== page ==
I am not so naïve as to misunderstand that Mr. Hedges is using his medium to support a political narrative of his own, and I do take his words with a grain of salt. However, I can’t help but notice that the same mechanisms used by American Corporatists to corrupt government, to hijack the economy and to plunder the rights of their citizenry, are entrenched here in Canada as well. We watch American TV programming (though in large part due only to a lack of options), we emulate American consumerism, our primary and secondary schools struggle with literacy and motivation, our higher learning resources are starting to resemble elitist job-skills farms rather than the purveyors of knowledge and wisdom they were intended to be. In short Mr. Goodyear, it appears that we are following our American neighbours down the proverbial toilet.
Colloquially, to be disillusioned is thought of as a negative idea, as though it is a better thing to be fooled by the illusions of TV and popular culture, than to shed the naïveté of a society that is addicted to entertainment and to actually think about the consequences of our collective actions. When I look around myself, at coworkers, at the children of neighbours and friends and at a Canadian political culture I know nearly nothing about, I am truly afraid. Our youth is distracted by the allure of the American dream, a dream that has long been dead, and in their distraction lays all the opportunity needed by Corporate Elites to plunder our rights as well. The first glimpse of which might be seen in Mr. McGuinty’s Harmonised Sales Tax(?). Whether we survive the imminent collapse of Americanism in our world or not, we are standing on the edge of a precipice and I fear that when the worst happens, we won’t even recognise that the ground beneath our feet disappeared long ago.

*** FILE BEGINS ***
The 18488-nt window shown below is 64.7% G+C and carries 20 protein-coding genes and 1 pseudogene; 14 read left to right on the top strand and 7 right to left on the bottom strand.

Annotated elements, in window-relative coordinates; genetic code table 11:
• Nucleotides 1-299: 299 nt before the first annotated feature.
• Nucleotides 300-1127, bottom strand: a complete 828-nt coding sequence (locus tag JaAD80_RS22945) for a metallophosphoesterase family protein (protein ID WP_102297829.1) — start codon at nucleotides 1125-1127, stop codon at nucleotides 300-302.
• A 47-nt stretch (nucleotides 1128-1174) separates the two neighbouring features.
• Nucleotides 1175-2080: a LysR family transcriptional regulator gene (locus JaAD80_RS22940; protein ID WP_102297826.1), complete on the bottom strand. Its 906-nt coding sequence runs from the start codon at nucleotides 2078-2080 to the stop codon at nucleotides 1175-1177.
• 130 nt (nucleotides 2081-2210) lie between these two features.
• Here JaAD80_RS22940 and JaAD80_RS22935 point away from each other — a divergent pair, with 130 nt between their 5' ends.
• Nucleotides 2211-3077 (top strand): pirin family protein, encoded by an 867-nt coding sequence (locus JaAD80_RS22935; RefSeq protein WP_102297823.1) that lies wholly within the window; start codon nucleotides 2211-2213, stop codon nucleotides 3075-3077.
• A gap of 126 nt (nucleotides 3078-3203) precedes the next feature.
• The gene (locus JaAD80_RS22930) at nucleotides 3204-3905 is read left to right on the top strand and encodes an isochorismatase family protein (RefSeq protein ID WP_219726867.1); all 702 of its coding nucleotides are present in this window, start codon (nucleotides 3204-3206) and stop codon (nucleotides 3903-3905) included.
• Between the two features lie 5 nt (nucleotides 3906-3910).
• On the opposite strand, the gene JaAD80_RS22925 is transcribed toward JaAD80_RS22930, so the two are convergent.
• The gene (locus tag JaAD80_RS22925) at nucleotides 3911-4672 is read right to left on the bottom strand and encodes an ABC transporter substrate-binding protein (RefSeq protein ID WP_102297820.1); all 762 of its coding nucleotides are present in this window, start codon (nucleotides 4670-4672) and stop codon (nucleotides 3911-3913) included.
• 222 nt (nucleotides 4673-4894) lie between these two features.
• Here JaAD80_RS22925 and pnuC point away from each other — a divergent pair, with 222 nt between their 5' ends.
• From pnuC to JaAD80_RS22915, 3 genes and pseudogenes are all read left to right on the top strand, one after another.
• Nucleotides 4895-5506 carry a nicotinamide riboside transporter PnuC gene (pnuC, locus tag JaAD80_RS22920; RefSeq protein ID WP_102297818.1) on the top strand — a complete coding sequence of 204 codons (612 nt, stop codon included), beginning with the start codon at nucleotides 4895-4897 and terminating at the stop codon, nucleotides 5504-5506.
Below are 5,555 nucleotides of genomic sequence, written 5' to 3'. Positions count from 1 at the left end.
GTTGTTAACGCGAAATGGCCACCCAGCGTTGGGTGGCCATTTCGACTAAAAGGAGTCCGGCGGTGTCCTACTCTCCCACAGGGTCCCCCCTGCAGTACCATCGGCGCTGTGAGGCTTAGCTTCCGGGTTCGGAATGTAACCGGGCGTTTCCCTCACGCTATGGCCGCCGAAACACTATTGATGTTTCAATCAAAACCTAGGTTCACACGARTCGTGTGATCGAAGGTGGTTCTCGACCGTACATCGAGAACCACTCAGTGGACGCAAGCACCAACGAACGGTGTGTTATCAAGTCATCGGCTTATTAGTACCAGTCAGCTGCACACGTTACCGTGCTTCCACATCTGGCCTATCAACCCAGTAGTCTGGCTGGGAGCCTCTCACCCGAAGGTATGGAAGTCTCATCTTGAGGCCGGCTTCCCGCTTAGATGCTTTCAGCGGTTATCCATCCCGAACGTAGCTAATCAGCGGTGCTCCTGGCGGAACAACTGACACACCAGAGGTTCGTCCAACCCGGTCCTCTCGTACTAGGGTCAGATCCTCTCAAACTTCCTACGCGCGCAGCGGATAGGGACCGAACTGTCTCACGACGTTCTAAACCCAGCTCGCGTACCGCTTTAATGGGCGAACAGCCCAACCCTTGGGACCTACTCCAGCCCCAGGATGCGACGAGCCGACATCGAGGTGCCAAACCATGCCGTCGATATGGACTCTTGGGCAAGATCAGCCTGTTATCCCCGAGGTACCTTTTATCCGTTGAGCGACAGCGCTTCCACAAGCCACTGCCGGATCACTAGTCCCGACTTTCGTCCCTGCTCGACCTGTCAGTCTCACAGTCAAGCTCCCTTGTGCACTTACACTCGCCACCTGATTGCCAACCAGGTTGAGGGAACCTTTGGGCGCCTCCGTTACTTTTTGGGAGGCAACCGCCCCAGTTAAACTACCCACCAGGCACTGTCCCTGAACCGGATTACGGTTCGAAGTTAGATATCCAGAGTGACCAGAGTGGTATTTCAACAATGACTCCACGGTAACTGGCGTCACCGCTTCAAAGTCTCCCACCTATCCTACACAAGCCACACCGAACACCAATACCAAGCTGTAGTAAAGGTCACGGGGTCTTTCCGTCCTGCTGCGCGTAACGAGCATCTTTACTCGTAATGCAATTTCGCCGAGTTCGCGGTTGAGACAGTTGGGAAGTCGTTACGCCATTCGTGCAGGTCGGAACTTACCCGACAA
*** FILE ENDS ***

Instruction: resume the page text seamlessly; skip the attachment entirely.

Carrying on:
This is a plea, rather than a complaint or a suggestion, a plea for help in surviving the coming years. I don’t know what to do, I don’t know who else to ask and I don’t know if it’s already too late. What I do know is, my household is already in a precarious position, and I can’t imagine what life will be like in Mr. Hedges’ future.
Please take my sentiment to our leaders in Ottawa, in the hopes that my voice may be added to those already being heard on these issues.
Martin J. Clemens
(Disillusioned, but not yet disenchanted)
At the time of writing, no response has been received by Mr. Goodyear, nor any representative of his office. Empire of Illusions is available for purchase in Commercial Indignation’s Recommended Reading Bookstore.
 Empire of Illusions: The End of Literacy and The Triumph of Spectacle – Chris Hedges, Pulitzer Prize winning author of the bestselling War Is a Force That Gives Us Meaning, is currently a senior fellow at The Nation Institute and the Anschutz Distinguished Fellow at Princeton University, and writes for many publications including Foreign Affairs, Harper’s, The New York Review of Books, Granta and Mother Jones. He is also a columnist for Truthdig.com.